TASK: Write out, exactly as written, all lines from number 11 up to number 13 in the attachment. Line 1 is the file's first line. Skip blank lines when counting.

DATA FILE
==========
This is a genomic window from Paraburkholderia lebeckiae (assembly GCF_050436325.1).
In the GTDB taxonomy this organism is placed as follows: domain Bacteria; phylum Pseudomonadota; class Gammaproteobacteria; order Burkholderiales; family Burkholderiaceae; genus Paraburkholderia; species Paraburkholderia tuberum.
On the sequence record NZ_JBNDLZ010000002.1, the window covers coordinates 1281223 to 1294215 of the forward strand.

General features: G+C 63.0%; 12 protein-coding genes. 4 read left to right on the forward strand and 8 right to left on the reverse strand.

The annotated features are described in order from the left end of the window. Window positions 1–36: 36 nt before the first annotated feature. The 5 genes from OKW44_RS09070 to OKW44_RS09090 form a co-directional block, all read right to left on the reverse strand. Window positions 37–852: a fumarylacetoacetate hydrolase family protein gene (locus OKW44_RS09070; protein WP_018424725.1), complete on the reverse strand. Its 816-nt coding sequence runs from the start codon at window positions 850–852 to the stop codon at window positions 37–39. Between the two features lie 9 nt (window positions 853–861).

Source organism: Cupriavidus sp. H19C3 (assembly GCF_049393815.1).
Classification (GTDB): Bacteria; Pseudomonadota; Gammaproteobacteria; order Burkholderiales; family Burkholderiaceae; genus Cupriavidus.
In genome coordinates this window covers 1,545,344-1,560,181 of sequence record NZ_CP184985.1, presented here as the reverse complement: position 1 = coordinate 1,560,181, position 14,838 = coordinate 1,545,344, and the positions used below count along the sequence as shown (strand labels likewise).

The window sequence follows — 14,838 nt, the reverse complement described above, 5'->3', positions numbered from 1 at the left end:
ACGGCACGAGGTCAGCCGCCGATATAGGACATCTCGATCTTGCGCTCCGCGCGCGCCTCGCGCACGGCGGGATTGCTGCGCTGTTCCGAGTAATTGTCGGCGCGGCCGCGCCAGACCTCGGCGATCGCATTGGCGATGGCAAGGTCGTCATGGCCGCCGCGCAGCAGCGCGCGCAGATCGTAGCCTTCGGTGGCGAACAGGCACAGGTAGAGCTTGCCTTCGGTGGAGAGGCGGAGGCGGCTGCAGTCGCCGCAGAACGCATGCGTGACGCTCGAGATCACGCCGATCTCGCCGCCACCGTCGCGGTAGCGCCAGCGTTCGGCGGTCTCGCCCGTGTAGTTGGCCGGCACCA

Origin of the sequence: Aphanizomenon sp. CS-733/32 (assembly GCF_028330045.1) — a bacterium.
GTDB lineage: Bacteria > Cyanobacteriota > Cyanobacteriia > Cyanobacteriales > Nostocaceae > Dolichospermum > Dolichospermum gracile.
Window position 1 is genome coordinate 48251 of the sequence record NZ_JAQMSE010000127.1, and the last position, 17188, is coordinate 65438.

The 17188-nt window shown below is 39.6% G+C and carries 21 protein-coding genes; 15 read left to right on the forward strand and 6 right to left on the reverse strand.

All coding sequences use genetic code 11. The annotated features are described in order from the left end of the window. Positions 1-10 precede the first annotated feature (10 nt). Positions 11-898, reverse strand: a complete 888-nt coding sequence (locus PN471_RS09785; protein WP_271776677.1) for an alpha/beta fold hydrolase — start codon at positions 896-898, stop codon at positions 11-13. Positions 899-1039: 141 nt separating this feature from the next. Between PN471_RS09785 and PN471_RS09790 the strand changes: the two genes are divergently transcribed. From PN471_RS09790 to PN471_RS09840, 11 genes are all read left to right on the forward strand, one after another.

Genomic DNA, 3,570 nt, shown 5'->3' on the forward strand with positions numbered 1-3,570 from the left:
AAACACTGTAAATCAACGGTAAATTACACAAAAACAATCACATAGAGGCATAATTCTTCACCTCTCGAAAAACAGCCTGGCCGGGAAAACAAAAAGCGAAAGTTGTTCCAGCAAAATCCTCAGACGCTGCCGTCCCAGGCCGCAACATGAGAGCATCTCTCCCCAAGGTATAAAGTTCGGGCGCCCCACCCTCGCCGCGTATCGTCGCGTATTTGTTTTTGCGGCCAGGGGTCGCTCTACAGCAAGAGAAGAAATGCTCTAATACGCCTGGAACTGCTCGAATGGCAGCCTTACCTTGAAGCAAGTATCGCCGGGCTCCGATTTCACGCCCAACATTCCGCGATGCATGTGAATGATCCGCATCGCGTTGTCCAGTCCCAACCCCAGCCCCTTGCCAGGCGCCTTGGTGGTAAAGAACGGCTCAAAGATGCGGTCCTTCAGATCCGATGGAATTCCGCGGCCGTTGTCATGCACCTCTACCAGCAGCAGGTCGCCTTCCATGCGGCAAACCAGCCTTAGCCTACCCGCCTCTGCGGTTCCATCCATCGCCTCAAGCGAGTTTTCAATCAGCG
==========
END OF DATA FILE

Origin of the sequence: Aphanizomenon sp. CS-733/32 (assembly GCF_028330045.1) — a bacterium.
GTDB lineage: Bacteria > Cyanobacteriota > Cyanobacteriia > Cyanobacteriales > Nostocaceae > Dolichospermum > Dolichospermum gracile.
Window position 1 is genome coordinate 48251 of the sequence record NZ_JAQMSE010000127.1, and the last position, 17188, is coordinate 65438.